Well, we haven't signed him yet, but we're negotiating with Theodore Bikel to be the heavy in the film. He's really good and he's going to be good for this part if he does it. That's the narrator in the ‘Fleeted Gazelle’ and also the part of ainterrogator in this other sequence. ... Certain things have been added to it [the script], for instance, the original concept for the orchestra environment was going to be a mountain made out of foam. We got a cost estimate on making that – it was just too much. You can make the foam cheap but you can't reinforce it strong enough to hold 100 people cheap – the scaffolding and the manhours is what run up the cost. So we canned that and now the orchestra lives in a concentration camp. It's "Camp Untermunchen" and it's a music camp sponsored by the United States government – we're going to build a stylized one inside the sound stage – the concentration camp is at the end of the main street of Centreville. ...There's a main stage in the camp, a Busby Berkeley-type stage which laps into the concentration camp, and there's a barbed-wire fence which is continued across our stage by a set of iron bars. There is a sliding door and we can go in and out of the camp at will because we can buy off the guards. Then on Main Street there is a newt-ranch for Motorhead and his girlfriend, and a bank, and, the Rantz Mahamet's Colonics Parlour, the meat market and a motel: an endless motel with fraudulant perspective which goes just streaming down to infinity. And at the end of the street is this airport with huge, out-of-proportion 747's lurking...just painted on the wall in back. And then there's a psychedelic night-club called the "Electric Circus Factory" and there's a bar called "REDNECK EATS" and there's a neon sign in the window that blinks on and off that says: "Eat Beer!" ... The narration is stylized: at one point when I'm doing some narration and some action, I'm sitting in a motel room with an open window and I'm writing and I'm talking about how I'm doing this thing called 'Fleeting Gazelle' and then the camera pans over my shoulder and you can see through the window, the action that I'm describing: which is this girl coming out of the Colonic Parlour wearing the overcoat with the weinies on the shoulder and all that stuff... Cal [Schenkel] has designed this great environment, most of it stylized stuff, like the front wall of a house would be scrim on a framework, painted so that if you front-light it you can see what's painted on it and if you back-light it, it transparentizes and you can see the characters behind in sort of a dream-land type thing. And just a vague outline of what was on the front. There's a lot of things done that way. ... The special effects we'll be using consist mostly of wire-work: flying people in and out of situations. ... United Artists gets the soundtrack album, and they said that no-matter how much music there is in the film, they'll put it all out, even if it's four records. They said that at the first meeting. The deal itself – the distribution splits etc. is an excellent deal, at least 10% better than the average deal, which is a lot in the movie business. I couldn't believe it! It only took about two weeks.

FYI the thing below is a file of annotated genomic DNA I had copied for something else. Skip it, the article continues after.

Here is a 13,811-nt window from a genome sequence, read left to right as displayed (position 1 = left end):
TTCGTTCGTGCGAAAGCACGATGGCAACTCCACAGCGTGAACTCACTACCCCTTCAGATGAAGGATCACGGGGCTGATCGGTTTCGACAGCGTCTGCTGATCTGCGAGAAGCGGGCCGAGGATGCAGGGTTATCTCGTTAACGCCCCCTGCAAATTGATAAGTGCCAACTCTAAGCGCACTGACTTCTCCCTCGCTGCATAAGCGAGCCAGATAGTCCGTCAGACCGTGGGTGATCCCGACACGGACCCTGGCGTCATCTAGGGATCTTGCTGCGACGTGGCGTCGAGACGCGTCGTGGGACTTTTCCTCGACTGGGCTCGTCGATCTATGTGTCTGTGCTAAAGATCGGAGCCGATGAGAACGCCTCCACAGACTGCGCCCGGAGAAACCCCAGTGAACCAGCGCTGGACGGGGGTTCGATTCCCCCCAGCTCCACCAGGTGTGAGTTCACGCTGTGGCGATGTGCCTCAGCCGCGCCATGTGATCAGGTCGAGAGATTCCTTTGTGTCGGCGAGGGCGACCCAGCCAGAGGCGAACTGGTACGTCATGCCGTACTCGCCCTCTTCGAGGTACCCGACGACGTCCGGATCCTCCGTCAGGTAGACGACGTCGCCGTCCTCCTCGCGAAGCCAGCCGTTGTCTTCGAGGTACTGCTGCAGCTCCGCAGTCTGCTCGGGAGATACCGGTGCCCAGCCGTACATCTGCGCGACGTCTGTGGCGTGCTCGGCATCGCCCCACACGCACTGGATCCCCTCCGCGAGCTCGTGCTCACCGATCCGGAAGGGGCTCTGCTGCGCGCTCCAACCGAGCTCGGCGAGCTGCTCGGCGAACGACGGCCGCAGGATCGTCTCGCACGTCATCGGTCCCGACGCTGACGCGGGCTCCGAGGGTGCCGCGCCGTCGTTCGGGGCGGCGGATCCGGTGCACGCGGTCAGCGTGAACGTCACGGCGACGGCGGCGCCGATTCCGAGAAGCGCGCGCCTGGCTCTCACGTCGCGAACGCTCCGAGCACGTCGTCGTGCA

What made UA so hip?
One of the things is that they're dumping Liberty Records and they're trying to build up United Artists Records with a different kind of image, and they saw the market potential of the musical end of the film so they just wanted to do it.